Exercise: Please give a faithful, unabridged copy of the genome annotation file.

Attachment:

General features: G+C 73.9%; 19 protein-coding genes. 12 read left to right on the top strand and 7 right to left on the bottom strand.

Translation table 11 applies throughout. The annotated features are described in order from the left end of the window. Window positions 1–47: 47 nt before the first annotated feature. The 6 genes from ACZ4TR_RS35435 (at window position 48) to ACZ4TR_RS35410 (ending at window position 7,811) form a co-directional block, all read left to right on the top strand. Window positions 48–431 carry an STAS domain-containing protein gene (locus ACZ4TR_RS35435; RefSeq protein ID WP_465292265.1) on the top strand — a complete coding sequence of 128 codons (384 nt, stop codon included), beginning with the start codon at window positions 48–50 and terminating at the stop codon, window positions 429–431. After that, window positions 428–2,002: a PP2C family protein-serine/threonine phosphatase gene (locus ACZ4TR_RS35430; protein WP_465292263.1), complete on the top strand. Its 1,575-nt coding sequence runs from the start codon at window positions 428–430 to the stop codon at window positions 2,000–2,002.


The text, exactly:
General features: G+C 73.9%; 19 protein-coding genes. 12 read left to right on the top strand and 7 right to left on the bottom strand.

Translation table 11 applies throughout. The annotated features are described in order from the left end of the window. Window positions 1–47: 47 nt before the first annotated feature. The 6 genes from ACZ4TR_RS35435 (at window position 48) to ACZ4TR_RS35410 (ending at window position 7,811) form a co-directional block, all read left to right on the top strand. Window positions 48–431 carry an STAS domain-containing protein gene (locus ACZ4TR_RS35435; RefSeq protein ID WP_465292265.1) on the top strand — a complete coding sequence of 128 codons (384 nt, stop codon included), beginning with the start codon at window positions 48–50 and terminating at the stop codon, window positions 429–431. After that, window positions 428–2,002: a PP2C family protein-serine/threonine phosphatase gene (locus ACZ4TR_RS35430; protein WP_465292263.1), complete on the top strand. Its 1,575-nt coding sequence runs from the start codon at window positions 428–430 to the stop codon at window positions 2,000–2,002.